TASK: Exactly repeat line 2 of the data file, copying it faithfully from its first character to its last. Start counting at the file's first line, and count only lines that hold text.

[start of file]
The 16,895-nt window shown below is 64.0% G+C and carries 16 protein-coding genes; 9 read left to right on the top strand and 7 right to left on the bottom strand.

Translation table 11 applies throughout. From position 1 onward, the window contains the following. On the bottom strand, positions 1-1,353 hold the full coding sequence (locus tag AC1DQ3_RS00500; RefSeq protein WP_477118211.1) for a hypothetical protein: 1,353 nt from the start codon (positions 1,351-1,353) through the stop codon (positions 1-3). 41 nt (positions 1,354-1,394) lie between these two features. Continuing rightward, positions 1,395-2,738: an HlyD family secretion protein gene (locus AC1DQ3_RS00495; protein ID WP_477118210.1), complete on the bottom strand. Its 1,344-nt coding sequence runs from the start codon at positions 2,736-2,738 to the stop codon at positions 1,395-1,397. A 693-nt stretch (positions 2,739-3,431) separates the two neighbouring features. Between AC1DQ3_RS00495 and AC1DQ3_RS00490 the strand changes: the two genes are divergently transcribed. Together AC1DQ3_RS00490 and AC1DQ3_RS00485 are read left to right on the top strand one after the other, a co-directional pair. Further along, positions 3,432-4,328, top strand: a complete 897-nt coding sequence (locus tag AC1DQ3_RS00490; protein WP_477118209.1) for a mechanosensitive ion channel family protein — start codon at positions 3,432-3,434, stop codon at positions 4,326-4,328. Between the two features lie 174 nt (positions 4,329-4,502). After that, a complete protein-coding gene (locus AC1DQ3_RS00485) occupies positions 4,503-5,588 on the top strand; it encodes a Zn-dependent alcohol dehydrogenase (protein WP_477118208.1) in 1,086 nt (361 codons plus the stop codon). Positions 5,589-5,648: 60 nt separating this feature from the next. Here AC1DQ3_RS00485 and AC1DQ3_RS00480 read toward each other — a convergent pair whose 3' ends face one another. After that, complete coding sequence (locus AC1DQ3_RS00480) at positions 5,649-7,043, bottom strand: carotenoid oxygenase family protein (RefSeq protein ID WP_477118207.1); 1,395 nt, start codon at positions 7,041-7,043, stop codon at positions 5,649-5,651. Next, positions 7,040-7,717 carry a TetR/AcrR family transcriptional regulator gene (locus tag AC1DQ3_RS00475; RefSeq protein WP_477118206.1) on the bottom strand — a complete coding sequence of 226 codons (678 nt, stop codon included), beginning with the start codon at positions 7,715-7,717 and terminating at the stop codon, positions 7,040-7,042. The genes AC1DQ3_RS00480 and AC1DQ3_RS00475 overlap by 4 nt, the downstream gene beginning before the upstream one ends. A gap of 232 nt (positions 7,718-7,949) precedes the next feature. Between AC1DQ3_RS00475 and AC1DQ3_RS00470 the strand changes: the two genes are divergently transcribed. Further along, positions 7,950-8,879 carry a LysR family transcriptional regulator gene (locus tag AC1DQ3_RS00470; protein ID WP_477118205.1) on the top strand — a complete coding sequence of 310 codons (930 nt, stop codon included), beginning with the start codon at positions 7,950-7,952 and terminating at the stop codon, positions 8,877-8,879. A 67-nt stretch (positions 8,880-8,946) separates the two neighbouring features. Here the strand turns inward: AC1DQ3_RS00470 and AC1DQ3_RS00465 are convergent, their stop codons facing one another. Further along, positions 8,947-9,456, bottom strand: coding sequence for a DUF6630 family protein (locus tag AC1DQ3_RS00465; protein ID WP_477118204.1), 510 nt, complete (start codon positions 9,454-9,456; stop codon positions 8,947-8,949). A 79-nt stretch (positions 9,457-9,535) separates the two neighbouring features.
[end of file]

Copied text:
Translation table 11 applies throughout. From position 1 onward, the window contains the following. On the bottom strand, positions 1-1,353 hold the full coding sequence (locus tag AC1DQ3_RS00500; RefSeq protein WP_477118211.1) for a hypothetical protein: 1,353 nt from the start codon (positions 1,351-1,353) through the stop codon (positions 1-3). 41 nt (positions 1,354-1,394) lie between these two features. Continuing rightward, positions 1,395-2,738: an HlyD family secretion protein gene (locus AC1DQ3_RS00495; protein ID WP_477118210.1), complete on the bottom strand. Its 1,344-nt coding sequence runs from the start codon at positions 2,736-2,738 to the stop codon at positions 1,395-1,397. A 693-nt stretch (positions 2,739-3,431) separates the two neighbouring features. Between AC1DQ3_RS00495 and AC1DQ3_RS00490 the strand changes: the two genes are divergently transcribed. Together AC1DQ3_RS00490 and AC1DQ3_RS00485 are read left to right on the top strand one after the other, a co-directional pair. Further along, positions 3,432-4,328, top strand: a complete 897-nt coding sequence (locus tag AC1DQ3_RS00490; protein WP_477118209.1) for a mechanosensitive ion channel family protein — start codon at positions 3,432-3,434, stop codon at positions 4,326-4,328. Between the two features lie 174 nt (positions 4,329-4,502). After that, a complete protein-coding gene (locus AC1DQ3_RS00485) occupies positions 4,503-5,588 on the top strand; it encodes a Zn-dependent alcohol dehydrogenase (protein WP_477118208.1) in 1,086 nt (361 codons plus the stop codon). Positions 5,589-5,648: 60 nt separating this feature from the next. Here AC1DQ3_RS00485 and AC1DQ3_RS00480 read toward each other — a convergent pair whose 3' ends face one another. After that, complete coding sequence (locus AC1DQ3_RS00480) at positions 5,649-7,043, bottom strand: carotenoid oxygenase family protein (RefSeq protein ID WP_477118207.1); 1,395 nt, start codon at positions 7,041-7,043, stop codon at positions 5,649-5,651. Next, positions 7,040-7,717 carry a TetR/AcrR family transcriptional regulator gene (locus tag AC1DQ3_RS00475; RefSeq protein WP_477118206.1) on the bottom strand — a complete coding sequence of 226 codons (678 nt, stop codon included), beginning with the start codon at positions 7,715-7,717 and terminating at the stop codon, positions 7,040-7,042. The genes AC1DQ3_RS00480 and AC1DQ3_RS00475 overlap by 4 nt, the downstream gene beginning before the upstream one ends. A gap of 232 nt (positions 7,718-7,949) precedes the next feature. Between AC1DQ3_RS00475 and AC1DQ3_RS00470 the strand changes: the two genes are divergently transcribed. Further along, positions 7,950-8,879 carry a LysR family transcriptional regulator gene (locus tag AC1DQ3_RS00470; protein ID WP_477118205.1) on the top strand — a complete coding sequence of 310 codons (930 nt, stop codon included), beginning with the start codon at positions 7,950-7,952 and terminating at the stop codon, positions 8,877-8,879. A 67-nt stretch (positions 8,880-8,946) separates the two neighbouring features. Here the strand turns inward: AC1DQ3_RS00470 and AC1DQ3_RS00465 are convergent, their stop codons facing one another. Further along, positions 8,947-9,456, bottom strand: coding sequence for a DUF6630 family protein (locus tag AC1DQ3_RS00465; protein ID WP_477118204.1), 510 nt, complete (start codon positions 9,454-9,456; stop codon positions 8,947-8,949). A 79-nt stretch (positions 9,457-9,535) separates the two neighbouring features.